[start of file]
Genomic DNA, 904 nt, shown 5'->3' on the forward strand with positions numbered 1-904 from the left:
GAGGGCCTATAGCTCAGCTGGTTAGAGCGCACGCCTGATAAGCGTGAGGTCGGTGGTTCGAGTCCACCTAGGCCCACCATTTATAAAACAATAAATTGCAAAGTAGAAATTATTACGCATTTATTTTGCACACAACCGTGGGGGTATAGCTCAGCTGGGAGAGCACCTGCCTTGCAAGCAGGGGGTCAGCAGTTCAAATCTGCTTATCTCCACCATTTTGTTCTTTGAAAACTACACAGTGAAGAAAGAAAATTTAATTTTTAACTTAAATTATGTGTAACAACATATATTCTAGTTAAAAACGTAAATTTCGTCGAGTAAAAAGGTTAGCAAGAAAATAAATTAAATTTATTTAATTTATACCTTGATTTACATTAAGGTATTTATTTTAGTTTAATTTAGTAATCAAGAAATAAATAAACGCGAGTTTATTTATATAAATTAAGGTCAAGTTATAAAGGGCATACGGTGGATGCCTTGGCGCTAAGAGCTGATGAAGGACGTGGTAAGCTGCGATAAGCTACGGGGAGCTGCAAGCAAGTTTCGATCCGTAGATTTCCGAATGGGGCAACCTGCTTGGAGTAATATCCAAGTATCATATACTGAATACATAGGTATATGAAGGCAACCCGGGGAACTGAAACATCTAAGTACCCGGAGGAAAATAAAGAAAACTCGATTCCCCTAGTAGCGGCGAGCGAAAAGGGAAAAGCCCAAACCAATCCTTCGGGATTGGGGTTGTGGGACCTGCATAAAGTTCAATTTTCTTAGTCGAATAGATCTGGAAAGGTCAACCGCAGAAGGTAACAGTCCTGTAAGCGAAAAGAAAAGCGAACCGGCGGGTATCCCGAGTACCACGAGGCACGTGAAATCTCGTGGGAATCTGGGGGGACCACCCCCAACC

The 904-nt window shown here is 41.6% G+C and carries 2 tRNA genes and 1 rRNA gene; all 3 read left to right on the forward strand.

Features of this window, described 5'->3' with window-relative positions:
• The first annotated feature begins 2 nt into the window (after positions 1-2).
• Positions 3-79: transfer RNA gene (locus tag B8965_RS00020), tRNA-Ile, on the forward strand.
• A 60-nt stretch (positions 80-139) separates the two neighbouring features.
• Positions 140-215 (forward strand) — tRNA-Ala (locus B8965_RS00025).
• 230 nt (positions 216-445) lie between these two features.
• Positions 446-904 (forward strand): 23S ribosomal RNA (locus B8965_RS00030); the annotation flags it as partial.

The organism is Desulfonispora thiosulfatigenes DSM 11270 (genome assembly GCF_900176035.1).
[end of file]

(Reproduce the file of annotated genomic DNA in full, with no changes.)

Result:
Genomic DNA, 904 nt, shown 5'->3' on the forward strand with positions numbered 1-904 from the left:
GAGGGCCTATAGCTCAGCTGGTTAGAGCGCACGCCTGATAAGCGTGAGGTCGGTGGTTCGAGTCCACCTAGGCCCACCATTTATAAAACAATAAATTGCAAAGTAGAAATTATTACGCATTTATTTTGCACACAACCGTGGGGGTATAGCTCAGCTGGGAGAGCACCTGCCTTGCAAGCAGGGGGTCAGCAGTTCAAATCTGCTTATCTCCACCATTTTGTTCTTTGAAAACTACACAGTGAAGAAAGAAAATTTAATTTTTAACTTAAATTATGTGTAACAACATATATTCTAGTTAAAAACGTAAATTTCGTCGAGTAAAAAGGTTAGCAAGAAAATAAATTAAATTTATTTAATTTATACCTTGATTTACATTAAGGTATTTATTTTAGTTTAATTTAGTAATCAAGAAATAAATAAACGCGAGTTTATTTATATAAATTAAGGTCAAGTTATAAAGGGCATACGGTGGATGCCTTGGCGCTAAGAGCTGATGAAGGACGTGGTAAGCTGCGATAAGCTACGGGGAGCTGCAAGCAAGTTTCGATCCGTAGATTTCCGAATGGGGCAACCTGCTTGGAGTAATATCCAAGTATCATATACTGAATACATAGGTATATGAAGGCAACCCGGGGAACTGAAACATCTAAGTACCCGGAGGAAAATAAAGAAAACTCGATTCCCCTAGTAGCGGCGAGCGAAAAGGGAAAAGCCCAAACCAATCCTTCGGGATTGGGGTTGTGGGACCTGCATAAAGTTCAATTTTCTTAGTCGAATAGATCTGGAAAGGTCAACCGCAGAAGGTAACAGTCCTGTAAGCGAAAAGAAAAGCGAACCGGCGGGTATCCCGAGTACCACGAGGCACGTGAAATCTCGTGGGAATCTGGGGGGACCACCCCCAACC

The 904-nt window shown here is 41.6% G+C and carries 2 tRNA genes and 1 rRNA gene; all 3 read left to right on the forward strand.

Features of this window, described 5'->3' with window-relative positions:
• The first annotated feature begins 2 nt into the window (after positions 1-2).
• Positions 3-79: transfer RNA gene (locus tag B8965_RS00020), tRNA-Ile, on the forward strand.
• A 60-nt stretch (positions 80-139) separates the two neighbouring features.
• Positions 140-215 (forward strand) — tRNA-Ala (locus B8965_RS00025).
• 230 nt (positions 216-445) lie between these two features.
• Positions 446-904 (forward strand): 23S ribosomal RNA (locus B8965_RS00030); the annotation flags it as partial.

The organism is Desulfonispora thiosulfatigenes DSM 11270 (genome assembly GCF_900176035.1).